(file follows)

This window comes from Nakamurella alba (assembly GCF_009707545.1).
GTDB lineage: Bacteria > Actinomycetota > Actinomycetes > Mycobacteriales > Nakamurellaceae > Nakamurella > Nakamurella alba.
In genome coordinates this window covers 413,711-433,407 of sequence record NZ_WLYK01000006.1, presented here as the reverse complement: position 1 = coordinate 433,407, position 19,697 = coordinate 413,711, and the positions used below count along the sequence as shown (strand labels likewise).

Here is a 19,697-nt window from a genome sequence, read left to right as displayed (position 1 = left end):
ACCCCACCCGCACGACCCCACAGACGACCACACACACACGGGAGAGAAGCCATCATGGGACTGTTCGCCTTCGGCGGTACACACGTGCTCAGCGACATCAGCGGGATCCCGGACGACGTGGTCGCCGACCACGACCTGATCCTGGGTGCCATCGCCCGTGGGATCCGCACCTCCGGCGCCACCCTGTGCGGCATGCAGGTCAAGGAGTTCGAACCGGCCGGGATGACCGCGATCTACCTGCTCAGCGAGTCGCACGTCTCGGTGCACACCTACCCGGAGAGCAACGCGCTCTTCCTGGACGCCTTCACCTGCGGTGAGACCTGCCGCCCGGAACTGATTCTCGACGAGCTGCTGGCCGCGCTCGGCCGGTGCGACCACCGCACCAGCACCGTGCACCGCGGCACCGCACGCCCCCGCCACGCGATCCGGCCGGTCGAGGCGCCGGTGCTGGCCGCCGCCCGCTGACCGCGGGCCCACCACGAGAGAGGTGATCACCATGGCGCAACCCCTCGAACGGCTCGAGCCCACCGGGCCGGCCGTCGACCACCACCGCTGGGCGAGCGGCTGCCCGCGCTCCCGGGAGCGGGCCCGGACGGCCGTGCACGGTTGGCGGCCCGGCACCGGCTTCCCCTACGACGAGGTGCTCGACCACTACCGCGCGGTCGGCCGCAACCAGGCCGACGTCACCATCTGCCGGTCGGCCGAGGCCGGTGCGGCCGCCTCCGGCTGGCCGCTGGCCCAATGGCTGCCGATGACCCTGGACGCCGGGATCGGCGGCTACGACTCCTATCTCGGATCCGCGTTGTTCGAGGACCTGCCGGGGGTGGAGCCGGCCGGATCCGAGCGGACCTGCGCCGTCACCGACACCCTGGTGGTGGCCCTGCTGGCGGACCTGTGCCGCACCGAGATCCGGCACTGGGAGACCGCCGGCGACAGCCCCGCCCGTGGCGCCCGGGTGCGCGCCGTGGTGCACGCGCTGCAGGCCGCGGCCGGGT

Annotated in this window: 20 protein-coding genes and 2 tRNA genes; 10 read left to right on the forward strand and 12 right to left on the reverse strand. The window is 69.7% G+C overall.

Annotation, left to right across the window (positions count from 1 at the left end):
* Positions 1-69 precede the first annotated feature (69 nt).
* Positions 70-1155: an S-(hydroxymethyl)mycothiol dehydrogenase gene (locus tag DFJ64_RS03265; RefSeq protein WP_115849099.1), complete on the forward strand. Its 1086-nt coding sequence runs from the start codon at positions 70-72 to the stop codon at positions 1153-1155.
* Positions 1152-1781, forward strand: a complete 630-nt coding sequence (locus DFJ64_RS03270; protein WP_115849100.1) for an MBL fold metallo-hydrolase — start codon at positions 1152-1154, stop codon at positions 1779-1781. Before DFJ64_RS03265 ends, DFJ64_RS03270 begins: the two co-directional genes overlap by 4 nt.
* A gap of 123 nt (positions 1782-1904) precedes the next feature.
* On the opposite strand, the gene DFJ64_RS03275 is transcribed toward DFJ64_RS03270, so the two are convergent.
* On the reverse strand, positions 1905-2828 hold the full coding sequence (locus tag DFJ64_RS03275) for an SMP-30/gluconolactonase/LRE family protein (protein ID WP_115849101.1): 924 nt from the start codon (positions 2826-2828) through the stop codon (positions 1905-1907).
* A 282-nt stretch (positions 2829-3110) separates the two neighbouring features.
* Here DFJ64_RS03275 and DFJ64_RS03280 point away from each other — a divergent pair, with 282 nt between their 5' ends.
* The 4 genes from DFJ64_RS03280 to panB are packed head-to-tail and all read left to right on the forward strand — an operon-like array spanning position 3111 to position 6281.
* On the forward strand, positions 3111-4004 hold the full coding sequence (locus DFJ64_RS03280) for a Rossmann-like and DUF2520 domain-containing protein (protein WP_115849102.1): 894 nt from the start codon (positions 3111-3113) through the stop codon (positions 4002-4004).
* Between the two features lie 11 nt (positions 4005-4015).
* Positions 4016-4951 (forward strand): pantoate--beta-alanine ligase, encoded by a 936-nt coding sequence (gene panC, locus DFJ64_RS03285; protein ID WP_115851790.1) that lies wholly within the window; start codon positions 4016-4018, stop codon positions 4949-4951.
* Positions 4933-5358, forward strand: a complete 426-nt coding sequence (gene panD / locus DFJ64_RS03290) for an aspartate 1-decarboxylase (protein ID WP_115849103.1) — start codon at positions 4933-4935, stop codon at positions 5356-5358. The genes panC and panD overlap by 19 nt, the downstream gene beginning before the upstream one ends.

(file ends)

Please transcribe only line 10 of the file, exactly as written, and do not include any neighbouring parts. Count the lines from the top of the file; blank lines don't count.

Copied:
* Positions 1152-1781, forward strand: a complete 630-nt coding sequence (locus DFJ64_RS03270; protein WP_115849100.1) for an MBL fold metallo-hydrolase — start codon at positions 1152-1154, stop codon at positions 1779-1781. Before DFJ64_RS03265 ends, DFJ64_RS03270 begins: the two co-directional genes overlap by 4 nt.